1. Firstly, it introduced criminal sanctions for copyright infringement (sections 7 to 12).
  2. Secondly, it changes the scope of copyright; under section 4 the sole right of the author to produce, reproduce, perform or publish a translation of the work shall subsist only for a period of ten years from the date of the first publication of the work.

The author, however, retained her sole rights if within the period of ten years she published or authorized publication of her work a translation in any language in respect of that language.

The 1914 Act was continued with minor adaptations and changes till the 1957 Act was brought into force on 24th January, 1958.

Rights Of Copyright Owners

Copyright is a bundle of rights which includes:

  1. Economic Rights: rights of reproduction, communication to the public, adaptation and translation of the work, assignment/licensing of rights;
  2. Moral Rights; and
  3. Related Rights.


Section. 14: Economic Rights.

The rights conferred by Sec. 14 on a copyright owner are economic rights because the exploitation of the work by the author by exercising these rights may bring economic benefit.

Indian express newspapers ltd. v. Jagmohan ( AIR 1985 BOM. 229)
In this case, the defendant made a stage play and a movie based on the articles published by the plaintiff, namely, Kamla. According to plaintiff the entire sequence of the events on which articles were bases have been bodily lifted and taken by the defendants and converted into a film. Further, the entire film is pure work of fiction and at the beginning of the film it has been clarified that the characters in the film do not bear any resemblance to any real life characters.

It was held that there cannot be a copyright in an event which has actually taken place. There is a difference between the material upon which one claiming copyright has worked and the product of the application of his skill, judgement, labor and literary materials.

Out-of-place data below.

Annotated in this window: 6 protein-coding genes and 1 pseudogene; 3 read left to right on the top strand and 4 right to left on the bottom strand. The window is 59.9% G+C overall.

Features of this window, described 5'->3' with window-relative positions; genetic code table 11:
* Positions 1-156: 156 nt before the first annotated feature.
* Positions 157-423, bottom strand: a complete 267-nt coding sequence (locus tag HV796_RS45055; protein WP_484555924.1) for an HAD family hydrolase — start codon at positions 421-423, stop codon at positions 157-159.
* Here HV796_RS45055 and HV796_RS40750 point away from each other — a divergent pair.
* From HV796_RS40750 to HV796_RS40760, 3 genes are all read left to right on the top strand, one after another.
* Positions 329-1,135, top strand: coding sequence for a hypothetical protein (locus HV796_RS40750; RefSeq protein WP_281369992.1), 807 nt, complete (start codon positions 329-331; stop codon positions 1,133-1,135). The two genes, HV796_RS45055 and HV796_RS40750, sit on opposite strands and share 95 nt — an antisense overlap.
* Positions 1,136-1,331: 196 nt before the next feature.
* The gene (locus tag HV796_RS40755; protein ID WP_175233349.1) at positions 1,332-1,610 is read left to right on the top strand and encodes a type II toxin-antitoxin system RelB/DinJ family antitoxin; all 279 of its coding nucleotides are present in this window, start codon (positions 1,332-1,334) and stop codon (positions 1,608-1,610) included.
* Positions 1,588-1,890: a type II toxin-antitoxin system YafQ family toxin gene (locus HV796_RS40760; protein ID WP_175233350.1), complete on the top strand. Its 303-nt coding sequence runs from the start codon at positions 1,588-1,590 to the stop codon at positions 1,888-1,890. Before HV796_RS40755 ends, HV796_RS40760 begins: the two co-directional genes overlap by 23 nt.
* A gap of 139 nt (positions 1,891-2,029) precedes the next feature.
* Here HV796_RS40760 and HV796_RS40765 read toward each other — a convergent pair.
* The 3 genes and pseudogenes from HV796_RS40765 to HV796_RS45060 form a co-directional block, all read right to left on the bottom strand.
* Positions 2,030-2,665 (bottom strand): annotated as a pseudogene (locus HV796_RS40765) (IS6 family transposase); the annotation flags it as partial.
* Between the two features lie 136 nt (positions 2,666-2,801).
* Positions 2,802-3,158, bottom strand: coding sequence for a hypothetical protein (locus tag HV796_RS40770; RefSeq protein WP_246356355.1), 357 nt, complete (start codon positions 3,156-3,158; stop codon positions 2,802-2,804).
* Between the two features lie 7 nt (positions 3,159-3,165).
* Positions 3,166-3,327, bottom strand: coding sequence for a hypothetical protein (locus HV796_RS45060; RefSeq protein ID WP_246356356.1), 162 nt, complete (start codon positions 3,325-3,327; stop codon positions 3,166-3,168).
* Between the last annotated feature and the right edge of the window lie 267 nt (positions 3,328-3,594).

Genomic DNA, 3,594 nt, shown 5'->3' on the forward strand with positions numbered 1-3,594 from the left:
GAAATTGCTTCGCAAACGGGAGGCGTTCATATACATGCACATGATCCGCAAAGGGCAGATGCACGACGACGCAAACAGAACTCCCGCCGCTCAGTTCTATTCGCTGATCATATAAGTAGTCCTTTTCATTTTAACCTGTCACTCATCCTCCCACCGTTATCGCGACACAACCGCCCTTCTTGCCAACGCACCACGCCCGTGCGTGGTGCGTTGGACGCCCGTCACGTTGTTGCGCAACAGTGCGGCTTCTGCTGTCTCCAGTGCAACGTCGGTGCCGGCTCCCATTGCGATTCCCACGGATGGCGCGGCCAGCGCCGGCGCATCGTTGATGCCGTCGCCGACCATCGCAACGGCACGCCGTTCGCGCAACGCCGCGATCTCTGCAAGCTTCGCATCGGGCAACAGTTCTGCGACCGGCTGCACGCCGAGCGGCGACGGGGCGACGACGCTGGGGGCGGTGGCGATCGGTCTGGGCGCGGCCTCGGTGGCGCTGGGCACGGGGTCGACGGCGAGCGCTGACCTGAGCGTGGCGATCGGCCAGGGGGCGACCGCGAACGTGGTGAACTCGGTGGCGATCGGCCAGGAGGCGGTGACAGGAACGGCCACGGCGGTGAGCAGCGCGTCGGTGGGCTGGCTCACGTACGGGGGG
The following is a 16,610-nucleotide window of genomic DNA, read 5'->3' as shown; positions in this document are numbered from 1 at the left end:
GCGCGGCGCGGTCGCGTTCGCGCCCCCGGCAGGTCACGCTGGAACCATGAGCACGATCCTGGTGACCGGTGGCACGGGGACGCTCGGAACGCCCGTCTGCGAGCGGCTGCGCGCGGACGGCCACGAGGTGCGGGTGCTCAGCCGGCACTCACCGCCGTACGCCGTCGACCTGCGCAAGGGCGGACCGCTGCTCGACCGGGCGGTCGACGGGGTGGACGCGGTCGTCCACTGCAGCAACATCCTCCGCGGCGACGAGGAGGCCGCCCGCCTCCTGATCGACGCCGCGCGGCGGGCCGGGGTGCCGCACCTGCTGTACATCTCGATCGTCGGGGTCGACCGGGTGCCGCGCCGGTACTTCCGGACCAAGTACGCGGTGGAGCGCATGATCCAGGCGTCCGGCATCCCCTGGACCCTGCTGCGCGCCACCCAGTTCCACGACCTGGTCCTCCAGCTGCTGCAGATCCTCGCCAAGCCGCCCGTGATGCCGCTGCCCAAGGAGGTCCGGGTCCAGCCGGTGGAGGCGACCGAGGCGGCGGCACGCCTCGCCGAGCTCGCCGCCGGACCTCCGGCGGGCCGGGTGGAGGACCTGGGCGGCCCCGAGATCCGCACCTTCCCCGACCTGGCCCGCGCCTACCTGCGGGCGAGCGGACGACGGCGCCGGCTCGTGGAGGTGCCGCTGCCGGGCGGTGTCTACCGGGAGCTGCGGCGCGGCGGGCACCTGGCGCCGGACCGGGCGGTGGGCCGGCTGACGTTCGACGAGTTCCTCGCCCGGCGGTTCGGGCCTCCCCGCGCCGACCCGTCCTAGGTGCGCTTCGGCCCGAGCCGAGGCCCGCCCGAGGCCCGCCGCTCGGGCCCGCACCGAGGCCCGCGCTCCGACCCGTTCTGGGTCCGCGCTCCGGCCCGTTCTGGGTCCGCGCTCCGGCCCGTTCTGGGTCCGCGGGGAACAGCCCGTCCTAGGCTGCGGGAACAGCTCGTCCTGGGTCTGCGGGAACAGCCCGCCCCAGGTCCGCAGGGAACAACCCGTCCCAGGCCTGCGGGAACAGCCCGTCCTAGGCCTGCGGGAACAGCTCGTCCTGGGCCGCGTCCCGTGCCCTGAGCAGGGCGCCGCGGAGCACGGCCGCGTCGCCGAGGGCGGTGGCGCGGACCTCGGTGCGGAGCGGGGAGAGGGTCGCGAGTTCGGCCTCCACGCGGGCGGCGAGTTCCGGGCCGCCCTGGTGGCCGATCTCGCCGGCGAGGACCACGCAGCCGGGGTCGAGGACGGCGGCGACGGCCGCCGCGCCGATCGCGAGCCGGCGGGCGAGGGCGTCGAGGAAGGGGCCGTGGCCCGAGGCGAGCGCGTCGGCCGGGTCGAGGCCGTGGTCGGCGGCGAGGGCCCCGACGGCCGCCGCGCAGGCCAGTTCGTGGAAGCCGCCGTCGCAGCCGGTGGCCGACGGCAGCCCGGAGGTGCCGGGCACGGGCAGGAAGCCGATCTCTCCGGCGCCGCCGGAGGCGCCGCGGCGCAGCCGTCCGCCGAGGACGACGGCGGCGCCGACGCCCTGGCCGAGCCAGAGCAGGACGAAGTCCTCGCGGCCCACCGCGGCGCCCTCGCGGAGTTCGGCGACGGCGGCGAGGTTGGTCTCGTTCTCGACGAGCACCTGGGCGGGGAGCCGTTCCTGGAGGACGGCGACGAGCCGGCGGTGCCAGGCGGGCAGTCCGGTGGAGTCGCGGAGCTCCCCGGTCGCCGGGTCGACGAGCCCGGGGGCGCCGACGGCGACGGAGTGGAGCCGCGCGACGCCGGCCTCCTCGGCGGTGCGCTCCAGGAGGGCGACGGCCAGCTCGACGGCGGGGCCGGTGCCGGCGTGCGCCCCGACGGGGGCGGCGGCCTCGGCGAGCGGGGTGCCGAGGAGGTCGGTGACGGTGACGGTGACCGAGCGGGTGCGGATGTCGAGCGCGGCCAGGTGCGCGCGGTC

1. Literary, Dramatic or Musical Work
    • To reproduce the work
    • To issue copies of the work to the public
    • To make any cinematograph
    • To make any translation/adaption of the work
       
  2. Computer Programme
    • To do any of the acts specified in clause (a)
    • To sell or give on commercial rental or offer for sale commercial rental any copy of the computer programme,
       
  3. Artistic Work
    • To reproduce the work
    • To communicate the work to the public
    • To issue copies of the work to the public
    • To include the work in any cinematograph film
    • To make any adaptation of the work
       
  4. Cinematograph Film
    • To make any copy of the film, including a photograph of any image forming part,
    • To sell or give on hire any copy of the film
    • To communicate the film to the public
    • To make any record embodying any recording in any part of the sound track associated with the film by utilizing such sound track.
       
  5. Sound Recording
    • To make any other sound recording embodying it,
    • To sell or give on hire any copy of the sound recording,
    • To communicate the recording embodied I the record to the public.


Indian performing right society v. Aditya Pandey and ors. on 28th July,2011
IPRS has its grievance against the channel for paying the royalty only to the author and not to the lyrical or musical scores. So, the lyricist or musical score appealed the petition in SC for the royalty and it was held in the court that royalties need only to be paid to the defendants that is Adithya Pander & others, and the appeal filed by the plaintiffs was thus dismissed.

Publication And Reproduction